24 Aug

Pidgin 2.6.1, the woes of video support and the loss of encryption


So i got Pidgin 2.6.1 at the literal order of my good friend Anteuz. It’s not in th official repo’s yet, so you can either add a repo where it can be found (link here), or download the source and compile on your own.

I opted for the repository, because it just felt like the easiest way?

Anyway. 2.6.0 brings video and audio support for gmail users (the XMPP protocol), which is very cool. Windows user have had this for ages, using either the gmail flash client, or then the gtalk client. Other IM clients of course have supported video and audio for ages. I remember using MSN messenger (yeah, the folly of youth..) to do voice chats back when it was a novel and cool idea. You got chicks that way. Okay, i am lying.

So 2.6.1 is the latest version that you can download, i guess 2.6.2 is the latest “testing” version or source version. Anyway. Installation went fine, and it got some of the necessary Gstreamer plugins to enable video and audio. No problems, Help -> About shows that Audio and Video is enabled.

But then, when i tried to initiate a video conversation with Anteuz, it failed. The File menu has the new Media entry, which has the options for audio, video and audio and video. All fine so far, except the options are greyed out. Not my side apparently. Turns out the windows 2.6.1 does not have audio and video support, which sucks major ass. So no testing of that nifty feature, since my dear friend is a rooted windows user (no pun intended?). But he’s a gamer, so i understand.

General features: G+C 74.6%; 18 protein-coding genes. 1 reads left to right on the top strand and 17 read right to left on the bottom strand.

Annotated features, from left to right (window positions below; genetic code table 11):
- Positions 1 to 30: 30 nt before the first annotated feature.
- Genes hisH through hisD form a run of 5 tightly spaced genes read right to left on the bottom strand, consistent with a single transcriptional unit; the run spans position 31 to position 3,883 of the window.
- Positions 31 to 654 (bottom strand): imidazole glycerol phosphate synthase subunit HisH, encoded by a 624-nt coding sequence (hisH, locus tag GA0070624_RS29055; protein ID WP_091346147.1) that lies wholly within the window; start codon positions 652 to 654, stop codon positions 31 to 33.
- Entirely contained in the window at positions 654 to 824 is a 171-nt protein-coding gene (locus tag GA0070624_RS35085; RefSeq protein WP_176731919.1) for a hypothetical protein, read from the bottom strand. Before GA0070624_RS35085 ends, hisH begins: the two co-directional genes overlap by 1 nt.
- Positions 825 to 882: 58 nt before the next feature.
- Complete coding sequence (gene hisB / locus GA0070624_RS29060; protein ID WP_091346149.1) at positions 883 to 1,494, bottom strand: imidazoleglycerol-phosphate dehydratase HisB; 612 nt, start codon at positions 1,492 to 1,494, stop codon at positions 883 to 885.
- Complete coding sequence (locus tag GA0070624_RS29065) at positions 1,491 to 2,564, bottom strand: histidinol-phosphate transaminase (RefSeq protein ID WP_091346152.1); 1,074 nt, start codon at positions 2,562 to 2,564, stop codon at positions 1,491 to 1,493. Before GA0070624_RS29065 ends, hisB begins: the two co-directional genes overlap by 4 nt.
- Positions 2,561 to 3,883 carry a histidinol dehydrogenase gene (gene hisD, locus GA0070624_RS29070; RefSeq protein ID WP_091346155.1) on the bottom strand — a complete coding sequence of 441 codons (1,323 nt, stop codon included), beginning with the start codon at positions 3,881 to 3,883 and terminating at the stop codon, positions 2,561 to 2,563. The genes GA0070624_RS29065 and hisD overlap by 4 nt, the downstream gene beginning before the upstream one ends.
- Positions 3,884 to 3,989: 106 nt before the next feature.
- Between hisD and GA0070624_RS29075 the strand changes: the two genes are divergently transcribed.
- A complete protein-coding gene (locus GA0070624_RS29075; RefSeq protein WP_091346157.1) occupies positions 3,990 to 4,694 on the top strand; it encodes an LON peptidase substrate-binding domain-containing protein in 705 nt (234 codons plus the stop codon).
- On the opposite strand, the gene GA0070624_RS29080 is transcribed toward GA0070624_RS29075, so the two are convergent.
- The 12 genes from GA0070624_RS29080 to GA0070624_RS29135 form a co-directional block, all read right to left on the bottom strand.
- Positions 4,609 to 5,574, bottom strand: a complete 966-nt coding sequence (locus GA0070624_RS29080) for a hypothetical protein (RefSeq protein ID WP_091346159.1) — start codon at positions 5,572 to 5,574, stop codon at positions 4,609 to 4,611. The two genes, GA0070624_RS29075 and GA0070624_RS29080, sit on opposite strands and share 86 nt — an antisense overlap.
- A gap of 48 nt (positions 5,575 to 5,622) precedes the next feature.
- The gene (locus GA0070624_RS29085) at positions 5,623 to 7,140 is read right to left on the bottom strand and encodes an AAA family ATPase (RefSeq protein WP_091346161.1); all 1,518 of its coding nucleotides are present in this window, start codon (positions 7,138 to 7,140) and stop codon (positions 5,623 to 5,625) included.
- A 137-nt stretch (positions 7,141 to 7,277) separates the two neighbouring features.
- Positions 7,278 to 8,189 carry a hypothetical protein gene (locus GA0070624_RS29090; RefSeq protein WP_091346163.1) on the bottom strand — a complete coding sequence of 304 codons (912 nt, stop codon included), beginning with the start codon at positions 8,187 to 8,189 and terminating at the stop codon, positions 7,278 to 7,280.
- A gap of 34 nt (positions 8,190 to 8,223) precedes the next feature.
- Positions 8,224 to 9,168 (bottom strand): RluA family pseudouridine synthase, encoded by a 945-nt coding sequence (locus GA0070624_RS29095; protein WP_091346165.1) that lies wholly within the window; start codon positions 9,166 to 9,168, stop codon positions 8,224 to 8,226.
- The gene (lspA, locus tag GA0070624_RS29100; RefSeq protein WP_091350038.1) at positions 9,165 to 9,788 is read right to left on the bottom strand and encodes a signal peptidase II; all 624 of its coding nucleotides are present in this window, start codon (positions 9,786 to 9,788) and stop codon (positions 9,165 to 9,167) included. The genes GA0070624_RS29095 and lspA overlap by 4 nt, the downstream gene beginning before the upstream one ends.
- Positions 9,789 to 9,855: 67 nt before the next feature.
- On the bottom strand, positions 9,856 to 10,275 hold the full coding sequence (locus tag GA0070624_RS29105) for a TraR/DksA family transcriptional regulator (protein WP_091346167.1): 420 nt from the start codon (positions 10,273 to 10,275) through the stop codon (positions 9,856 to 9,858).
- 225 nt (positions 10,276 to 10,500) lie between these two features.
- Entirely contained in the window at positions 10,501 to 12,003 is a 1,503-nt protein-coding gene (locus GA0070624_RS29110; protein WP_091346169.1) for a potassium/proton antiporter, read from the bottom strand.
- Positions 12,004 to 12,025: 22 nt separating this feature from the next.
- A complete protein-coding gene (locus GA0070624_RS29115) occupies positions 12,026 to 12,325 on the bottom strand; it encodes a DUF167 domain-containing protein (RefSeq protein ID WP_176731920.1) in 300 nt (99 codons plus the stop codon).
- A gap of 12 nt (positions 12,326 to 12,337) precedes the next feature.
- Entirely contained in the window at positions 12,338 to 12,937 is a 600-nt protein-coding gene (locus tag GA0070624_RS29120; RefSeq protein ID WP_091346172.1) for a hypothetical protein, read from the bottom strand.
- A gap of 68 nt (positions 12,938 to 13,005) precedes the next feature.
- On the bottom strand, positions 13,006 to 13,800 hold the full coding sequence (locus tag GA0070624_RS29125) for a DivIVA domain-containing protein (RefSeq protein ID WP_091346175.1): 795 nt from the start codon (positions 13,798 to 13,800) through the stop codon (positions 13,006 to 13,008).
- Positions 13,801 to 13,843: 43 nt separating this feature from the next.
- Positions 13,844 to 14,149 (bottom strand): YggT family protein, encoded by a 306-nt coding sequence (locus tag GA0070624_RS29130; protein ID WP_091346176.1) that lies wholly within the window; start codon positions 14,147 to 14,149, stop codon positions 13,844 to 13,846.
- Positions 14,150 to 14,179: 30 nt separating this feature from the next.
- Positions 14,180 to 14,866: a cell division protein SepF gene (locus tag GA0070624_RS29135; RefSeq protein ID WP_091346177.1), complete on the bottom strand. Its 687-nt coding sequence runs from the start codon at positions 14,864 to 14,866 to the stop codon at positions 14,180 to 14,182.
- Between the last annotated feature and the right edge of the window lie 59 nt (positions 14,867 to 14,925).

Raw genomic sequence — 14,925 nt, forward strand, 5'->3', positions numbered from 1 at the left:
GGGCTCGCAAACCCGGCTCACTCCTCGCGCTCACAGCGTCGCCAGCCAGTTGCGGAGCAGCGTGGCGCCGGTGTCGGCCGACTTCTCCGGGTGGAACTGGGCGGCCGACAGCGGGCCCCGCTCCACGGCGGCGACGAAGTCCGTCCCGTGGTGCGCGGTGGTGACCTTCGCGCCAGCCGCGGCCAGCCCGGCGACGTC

So what does it take? Well, you both need to be using gmail (xmpp protocol), have 2.6.1 or later installed with video support either precompiled or compiled in. And running linux. Wohoo. Not many of my friends on that fucking list eh.

So another thing we found is that pidgin-encryption 3.0 stopped working. It would’t get the other party’s key when it tried the exchange. The error was something in the order of “cannot find buddy!”, when we looked at the debug window. I’m not a developer so the massive debug output didn’t say too much, but the end result was that key exchange wasn’t happening, ergo no encryption. Blah. Now the NSA can read all of my dirty blabberings.

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